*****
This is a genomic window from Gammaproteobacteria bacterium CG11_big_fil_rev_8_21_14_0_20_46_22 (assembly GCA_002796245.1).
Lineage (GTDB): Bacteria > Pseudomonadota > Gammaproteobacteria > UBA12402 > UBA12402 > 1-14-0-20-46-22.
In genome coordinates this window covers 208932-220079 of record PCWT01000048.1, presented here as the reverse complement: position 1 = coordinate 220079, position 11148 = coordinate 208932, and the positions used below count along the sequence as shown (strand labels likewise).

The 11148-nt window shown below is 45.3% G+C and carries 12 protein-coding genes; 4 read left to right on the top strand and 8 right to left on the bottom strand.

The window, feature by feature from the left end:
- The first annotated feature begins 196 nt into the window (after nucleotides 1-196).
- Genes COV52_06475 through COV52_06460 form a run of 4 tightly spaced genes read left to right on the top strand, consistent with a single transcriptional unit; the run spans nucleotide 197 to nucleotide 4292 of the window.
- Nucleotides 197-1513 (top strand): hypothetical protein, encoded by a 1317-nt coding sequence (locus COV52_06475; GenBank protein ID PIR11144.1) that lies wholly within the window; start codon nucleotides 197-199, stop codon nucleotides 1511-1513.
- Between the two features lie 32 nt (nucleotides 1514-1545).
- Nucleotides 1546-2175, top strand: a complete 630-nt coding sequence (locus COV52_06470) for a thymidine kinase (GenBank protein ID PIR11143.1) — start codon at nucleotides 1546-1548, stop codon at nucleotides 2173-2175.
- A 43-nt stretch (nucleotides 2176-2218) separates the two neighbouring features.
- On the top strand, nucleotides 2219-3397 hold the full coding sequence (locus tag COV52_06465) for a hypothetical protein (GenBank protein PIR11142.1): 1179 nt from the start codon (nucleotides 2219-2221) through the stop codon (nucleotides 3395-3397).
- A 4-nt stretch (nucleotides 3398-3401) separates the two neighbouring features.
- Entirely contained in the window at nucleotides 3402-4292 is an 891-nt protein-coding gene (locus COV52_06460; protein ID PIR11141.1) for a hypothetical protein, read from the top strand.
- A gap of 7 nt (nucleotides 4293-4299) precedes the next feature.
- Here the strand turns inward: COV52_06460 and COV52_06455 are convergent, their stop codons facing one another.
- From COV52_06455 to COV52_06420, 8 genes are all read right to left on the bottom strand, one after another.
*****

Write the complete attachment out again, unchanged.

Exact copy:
This is a genomic window from Gammaproteobacteria bacterium CG11_big_fil_rev_8_21_14_0_20_46_22 (assembly GCA_002796245.1).
Lineage (GTDB): Bacteria > Pseudomonadota > Gammaproteobacteria > UBA12402 > UBA12402 > 1-14-0-20-46-22.
In genome coordinates this window covers 208932-220079 of record PCWT01000048.1, presented here as the reverse complement: position 1 = coordinate 220079, position 11148 = coordinate 208932, and the positions used below count along the sequence as shown (strand labels likewise).

The 11148-nt window shown below is 45.3% G+C and carries 12 protein-coding genes; 4 read left to right on the top strand and 8 right to left on the bottom strand.

The window, feature by feature from the left end:
- The first annotated feature begins 196 nt into the window (after nucleotides 1-196).
- Genes COV52_06475 through COV52_06460 form a run of 4 tightly spaced genes read left to right on the top strand, consistent with a single transcriptional unit; the run spans nucleotide 197 to nucleotide 4292 of the window.
- Nucleotides 197-1513 (top strand): hypothetical protein, encoded by a 1317-nt coding sequence (locus COV52_06475; GenBank protein ID PIR11144.1) that lies wholly within the window; start codon nucleotides 197-199, stop codon nucleotides 1511-1513.
- Between the two features lie 32 nt (nucleotides 1514-1545).
- Nucleotides 1546-2175, top strand: a complete 630-nt coding sequence (locus COV52_06470) for a thymidine kinase (GenBank protein ID PIR11143.1) — start codon at nucleotides 1546-1548, stop codon at nucleotides 2173-2175.
- A 43-nt stretch (nucleotides 2176-2218) separates the two neighbouring features.
- On the top strand, nucleotides 2219-3397 hold the full coding sequence (locus tag COV52_06465) for a hypothetical protein (GenBank protein PIR11142.1): 1179 nt from the start codon (nucleotides 2219-2221) through the stop codon (nucleotides 3395-3397).
- A 4-nt stretch (nucleotides 3398-3401) separates the two neighbouring features.
- Entirely contained in the window at nucleotides 3402-4292 is an 891-nt protein-coding gene (locus COV52_06460; protein ID PIR11141.1) for a hypothetical protein, read from the top strand.
- A gap of 7 nt (nucleotides 4293-4299) precedes the next feature.
- Here the strand turns inward: COV52_06460 and COV52_06455 are convergent, their stop codons facing one another.
- From COV52_06455 to COV52_06420, 8 genes are all read right to left on the bottom strand, one after another.